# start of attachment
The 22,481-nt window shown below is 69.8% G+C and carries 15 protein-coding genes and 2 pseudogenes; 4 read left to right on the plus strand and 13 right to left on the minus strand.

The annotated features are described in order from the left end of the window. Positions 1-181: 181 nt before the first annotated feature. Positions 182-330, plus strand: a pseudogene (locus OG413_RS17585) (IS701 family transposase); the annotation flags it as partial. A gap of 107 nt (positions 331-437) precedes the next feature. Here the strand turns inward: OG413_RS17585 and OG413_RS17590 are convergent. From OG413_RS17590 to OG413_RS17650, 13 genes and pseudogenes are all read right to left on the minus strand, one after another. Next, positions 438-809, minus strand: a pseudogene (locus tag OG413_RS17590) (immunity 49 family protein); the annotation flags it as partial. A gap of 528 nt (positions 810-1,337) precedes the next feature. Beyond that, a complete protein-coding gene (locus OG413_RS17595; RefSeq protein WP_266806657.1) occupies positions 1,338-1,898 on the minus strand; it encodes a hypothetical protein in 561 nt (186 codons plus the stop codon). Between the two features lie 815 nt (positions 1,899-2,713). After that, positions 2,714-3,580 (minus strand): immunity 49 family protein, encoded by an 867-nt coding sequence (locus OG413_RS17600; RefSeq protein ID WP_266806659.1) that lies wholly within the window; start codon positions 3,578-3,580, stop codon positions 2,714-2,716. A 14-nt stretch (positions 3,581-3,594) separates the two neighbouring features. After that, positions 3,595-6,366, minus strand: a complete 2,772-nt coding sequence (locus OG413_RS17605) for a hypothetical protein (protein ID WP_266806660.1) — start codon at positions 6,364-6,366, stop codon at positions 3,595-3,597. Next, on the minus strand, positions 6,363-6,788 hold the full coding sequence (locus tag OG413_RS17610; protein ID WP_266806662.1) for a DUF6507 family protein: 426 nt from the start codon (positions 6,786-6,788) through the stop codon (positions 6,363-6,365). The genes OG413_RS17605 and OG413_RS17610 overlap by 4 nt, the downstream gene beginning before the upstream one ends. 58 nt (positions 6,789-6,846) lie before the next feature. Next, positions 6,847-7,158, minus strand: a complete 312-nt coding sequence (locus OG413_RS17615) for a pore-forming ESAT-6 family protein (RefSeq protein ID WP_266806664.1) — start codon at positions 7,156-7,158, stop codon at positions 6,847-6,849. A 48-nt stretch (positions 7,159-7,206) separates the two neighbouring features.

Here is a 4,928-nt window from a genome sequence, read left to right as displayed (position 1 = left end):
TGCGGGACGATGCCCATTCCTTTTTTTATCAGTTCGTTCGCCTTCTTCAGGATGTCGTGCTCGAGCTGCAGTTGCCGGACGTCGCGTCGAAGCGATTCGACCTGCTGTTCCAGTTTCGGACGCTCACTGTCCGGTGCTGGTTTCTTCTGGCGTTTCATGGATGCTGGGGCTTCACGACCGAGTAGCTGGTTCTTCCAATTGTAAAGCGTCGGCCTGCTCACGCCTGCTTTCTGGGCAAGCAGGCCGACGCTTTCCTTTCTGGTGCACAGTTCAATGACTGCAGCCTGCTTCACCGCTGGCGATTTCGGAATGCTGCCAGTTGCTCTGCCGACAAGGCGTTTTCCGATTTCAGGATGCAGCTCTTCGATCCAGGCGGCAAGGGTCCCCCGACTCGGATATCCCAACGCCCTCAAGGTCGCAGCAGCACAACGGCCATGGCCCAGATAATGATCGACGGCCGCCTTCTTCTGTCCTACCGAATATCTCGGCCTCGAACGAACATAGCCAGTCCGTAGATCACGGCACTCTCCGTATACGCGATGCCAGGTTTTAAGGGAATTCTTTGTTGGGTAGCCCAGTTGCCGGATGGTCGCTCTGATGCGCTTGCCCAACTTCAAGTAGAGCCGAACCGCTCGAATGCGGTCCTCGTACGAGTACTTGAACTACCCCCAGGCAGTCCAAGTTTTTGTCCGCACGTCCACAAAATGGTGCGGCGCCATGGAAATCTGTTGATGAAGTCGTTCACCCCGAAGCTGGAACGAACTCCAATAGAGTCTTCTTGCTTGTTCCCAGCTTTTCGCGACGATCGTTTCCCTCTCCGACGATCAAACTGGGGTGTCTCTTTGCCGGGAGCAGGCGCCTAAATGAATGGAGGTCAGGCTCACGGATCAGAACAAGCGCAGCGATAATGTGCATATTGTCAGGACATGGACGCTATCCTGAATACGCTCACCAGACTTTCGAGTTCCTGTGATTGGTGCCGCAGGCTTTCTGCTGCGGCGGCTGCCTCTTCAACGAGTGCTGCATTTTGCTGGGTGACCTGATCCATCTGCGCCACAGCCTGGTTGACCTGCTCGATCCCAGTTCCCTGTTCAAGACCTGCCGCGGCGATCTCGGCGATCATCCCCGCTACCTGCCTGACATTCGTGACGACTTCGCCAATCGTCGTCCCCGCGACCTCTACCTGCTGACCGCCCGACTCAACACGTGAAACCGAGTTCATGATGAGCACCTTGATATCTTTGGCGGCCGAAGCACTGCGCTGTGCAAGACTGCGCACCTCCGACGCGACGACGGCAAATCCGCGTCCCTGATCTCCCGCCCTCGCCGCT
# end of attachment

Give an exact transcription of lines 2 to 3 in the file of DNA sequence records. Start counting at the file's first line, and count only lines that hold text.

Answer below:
The annotated features are described in order from the left end of the window. Positions 1-181: 181 nt before the first annotated feature. Positions 182-330, plus strand: a pseudogene (locus OG413_RS17585) (IS701 family transposase); the annotation flags it as partial. A gap of 107 nt (positions 331-437) precedes the next feature. Here the strand turns inward: OG413_RS17585 and OG413_RS17590 are convergent. From OG413_RS17590 to OG413_RS17650, 13 genes and pseudogenes are all read right to left on the minus strand, one after another. Next, positions 438-809, minus strand: a pseudogene (locus tag OG413_RS17590) (immunity 49 family protein); the annotation flags it as partial. A gap of 528 nt (positions 810-1,337) precedes the next feature. Beyond that, a complete protein-coding gene (locus OG413_RS17595; RefSeq protein WP_266806657.1) occupies positions 1,338-1,898 on the minus strand; it encodes a hypothetical protein in 561 nt (186 codons plus the stop codon). Between the two features lie 815 nt (positions 1,899-2,713). After that, positions 2,714-3,580 (minus strand): immunity 49 family protein, encoded by an 867-nt coding sequence (locus OG413_RS17600; RefSeq protein ID WP_266806659.1) that lies wholly within the window; start codon positions 3,578-3,580, stop codon positions 2,714-2,716. A 14-nt stretch (positions 3,581-3,594) separates the two neighbouring features. After that, positions 3,595-6,366, minus strand: a complete 2,772-nt coding sequence (locus OG413_RS17605) for a hypothetical protein (protein ID WP_266806660.1) — start codon at positions 6,364-6,366, stop codon at positions 3,595-3,597. Next, on the minus strand, positions 6,363-6,788 hold the full coding sequence (locus tag OG413_RS17610; protein ID WP_266806662.1) for a DUF6507 family protein: 426 nt from the start codon (positions 6,786-6,788) through the stop codon (positions 6,363-6,365). The genes OG413_RS17605 and OG413_RS17610 overlap by 4 nt, the downstream gene beginning before the upstream one ends. 58 nt (positions 6,789-6,846) lie before the next feature. Next, positions 6,847-7,158, minus strand: a complete 312-nt coding sequence (locus OG413_RS17615) for a pore-forming ESAT-6 family protein (RefSeq protein ID WP_266806664.1) — start codon at positions 7,156-7,158, stop codon at positions 6,847-6,849. A 48-nt stretch (positions 7,159-7,206) separates the two neighbouring features.

Here is a 4,928-nt window from a genome sequence, read left to right as displayed (position 1 = left end):